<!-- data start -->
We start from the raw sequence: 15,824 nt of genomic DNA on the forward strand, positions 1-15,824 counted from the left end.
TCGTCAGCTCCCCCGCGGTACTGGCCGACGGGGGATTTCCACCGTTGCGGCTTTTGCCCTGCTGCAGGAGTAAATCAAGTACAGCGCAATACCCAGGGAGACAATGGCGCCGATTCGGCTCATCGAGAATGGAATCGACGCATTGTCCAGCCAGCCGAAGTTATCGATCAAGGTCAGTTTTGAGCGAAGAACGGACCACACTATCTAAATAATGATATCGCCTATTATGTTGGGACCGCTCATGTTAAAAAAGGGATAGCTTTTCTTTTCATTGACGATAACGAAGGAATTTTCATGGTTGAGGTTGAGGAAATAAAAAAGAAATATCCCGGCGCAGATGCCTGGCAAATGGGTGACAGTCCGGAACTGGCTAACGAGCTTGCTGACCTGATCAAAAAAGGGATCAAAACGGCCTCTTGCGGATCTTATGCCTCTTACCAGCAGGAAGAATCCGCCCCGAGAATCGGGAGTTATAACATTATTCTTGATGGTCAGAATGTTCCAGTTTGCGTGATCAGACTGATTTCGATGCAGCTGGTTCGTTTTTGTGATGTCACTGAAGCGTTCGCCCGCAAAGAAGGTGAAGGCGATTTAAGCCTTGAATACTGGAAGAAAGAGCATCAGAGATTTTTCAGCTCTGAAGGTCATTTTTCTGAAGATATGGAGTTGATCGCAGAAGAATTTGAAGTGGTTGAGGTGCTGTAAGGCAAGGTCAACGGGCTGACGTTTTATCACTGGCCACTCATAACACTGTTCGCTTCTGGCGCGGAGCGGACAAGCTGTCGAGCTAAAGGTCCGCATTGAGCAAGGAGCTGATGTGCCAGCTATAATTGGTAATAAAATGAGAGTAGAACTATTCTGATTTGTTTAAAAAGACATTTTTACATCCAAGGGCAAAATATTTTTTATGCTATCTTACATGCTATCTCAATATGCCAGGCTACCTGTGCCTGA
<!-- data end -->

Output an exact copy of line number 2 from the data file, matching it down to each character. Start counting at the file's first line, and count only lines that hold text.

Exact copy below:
TCGTCAGCTCCCCCGCGGTACTGGCCGACGGGGGATTTCCACCGTTGCGGCTTTTGCCCTGCTGCAGGAGTAAATCAAGTACAGCGCAATACCCAGGGAGACAATGGCGCCGATTCGGCTCATCGAGAATGGAATCGACGCATTGTCCAGCCAGCCGAAGTTATCGATCAAGGTCAGTTTTGAGCGAAGAACGGACCACACTATCTAAATAATGATATCGCCTATTATGTTGGGACCGCTCATGTTAAAAAAGGGATAGCTTTTCTTTTCATTGACGATAACGAAGGAATTTTCATGGTTGAGGTTGAGGAAATAAAAAAGAAATATCCCGGCGCAGATGCCTGGCAAATGGGTGACAGTCCGGAACTGGCTAACGAGCTTGCTGACCTGATCAAAAAAGGGATCAAAACGGCCTCTTGCGGATCTTATGCCTCTTACCAGCAGGAAGAATCCGCCCCGAGAATCGGGAGTTATAACATTATTCTTGATGGTCAGAATGTTCCAGTTTGCGTGATCAGACTGATTTCGATGCAGCTGGTTCGTTTTTGTGATGTCACTGAAGCGTTCGCCCGCAAAGAAGGTGAAGGCGATTTAAGCCTTGAATACTGGAAGAAAGAGCATCAGAGATTTTTCAGCTCTGAAGGTCATTTTTCTGAAGATATGGAGTTGATCGCAGAAGAATTTGAAGTGGTTGAGGTGCTGTAAGGCAAGGTCAACGGGCTGACGTTTTATCACTGGCCACTCATAACACTGTTCGCTTCTGGCGCGGAGCGGACAAGCTGTCGAGCTAAAGGTCCGCATTGAGCAAGGAGCTGATGTGCCAGCTATAATTGGTAATAAAATGAGAGTAGAACTATTCTGATTTGTTTAAAAAGACATTTTTACATCCAAGGGCAAAATATTTTTTATGCTATCTTACATGCTATCTCAATATGCCAGGCTACCTGTGCCTGA